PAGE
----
After 1945

Okinawa Shrine on 11 September 2009

Five years after the destruction of the shrine and most of the rest of the castle during the Battle of Okinawa, the University of the Ryukyus was established on the former castle site in May 1950.[2] Under United States Civil Administration of the Ryukyu Islands Proclamation 16 (USCAR 16) of 1952, concerning land with uncertain ownership, the shrine grounds were transferred to the administration of Shuri City, which two years later was merged into Naha.[2][10] In 1960, a proposal to rebuild the shrine on a plot to the east of the former castle main hall was vetoed by the University.[2] The following year a temporary shrine was erected by the entrance to Bengadake, construction work continuing into 1962.[2] In 1969 a tenancy agreement for the land occupied by the temporary shrine was agreed with Naha City by the Association for the Realization of the Reconstruction of Okinawa Shrine.[2] As of 2016, Okinawa Shrine is one eleven shrines overseen by the Okinawa Prefecture Shrine Agency, a branch of the Association of Shinto Shrines.[2][11]

See also

Wikimedia Commons has media related to Okinawa-jinja.


  1. 1 2 3 Tze May Loo (2009). "Shuri Castle's Other History: Architecture and Empire in Okinawa". The Asia-Pacific Journal: Japan Focus. 7 (41(1)).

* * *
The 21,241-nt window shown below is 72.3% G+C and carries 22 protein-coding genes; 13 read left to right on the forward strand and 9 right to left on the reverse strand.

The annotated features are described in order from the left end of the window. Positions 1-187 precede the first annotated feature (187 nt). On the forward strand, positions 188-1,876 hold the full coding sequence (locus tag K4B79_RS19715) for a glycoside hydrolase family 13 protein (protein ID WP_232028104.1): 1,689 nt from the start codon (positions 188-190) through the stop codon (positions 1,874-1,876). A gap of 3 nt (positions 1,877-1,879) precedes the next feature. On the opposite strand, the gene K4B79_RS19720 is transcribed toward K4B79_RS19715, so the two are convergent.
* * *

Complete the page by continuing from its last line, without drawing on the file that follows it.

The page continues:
2. 1 2 3 4 5 6 7 8 9 10 沖縄神社 [Okinawa Jinja] (in Japanese). Naminoue-gū. Retrieved 26 November 2016.
  3. 1 2 Agency for Cultural Affairs, ed. (2003). 戦災等による焼失文化財―20世紀の文化財過去帳 [Cultural properties lost to fire during war etc: a register of former twentieth-century cultural properties] (in Japanese). 戎光祥出版. p. 487–8. ISBN 4-900901-34-2.
  4. 1 2 3 4 Tze May Loo (2014). Heritage Politics: Shuri Castle and Okinawa's Incorporation into Modern Japan, 1879–2000. Lexington Books. pp. 55–57, 85–117. ISBN 978-0-7391-8248-2.
  5. "History of Shurijo Castle" (PDF). Shurijo Castle Park. Retrieved 24 November 2016.
  6. 琉球王国とは [About the Ryukyu Kingdom] (in Japanese). Shurijo Castle Park. Retrieved 24 November 2016.
  7. Smits, Gregory (1999). Visions of Ryukyu. University of Hawai'i Press. pp. 58–62. ISBN 0-8248-2037-1.
  8. 1 2 Tze May Loo (2014). Heritage Politics: Shuri Castle and Okinawa's Incorporation into Modern Japan, 1879–2000. Lexington Books. pp. 93–97. ISBN 978-0-7391-8248-2.
  9. 「首里城を救った男」 [The Man who Saved Shuri Castle] (in Japanese). Okinawa Prefectural Museum & Art Museum. 1 March 2016. Retrieved 22 November 2016.
  10. 所有者不明土地について [Concerning land with uncertain ownership] (in Japanese). Okinawa Prefecture. 5 January 2016. Retrieved 26 November 2016.
  11. "Okinawa Prefecture Shrine Agency". Naminoue-gū. Retrieved 26 November 2016.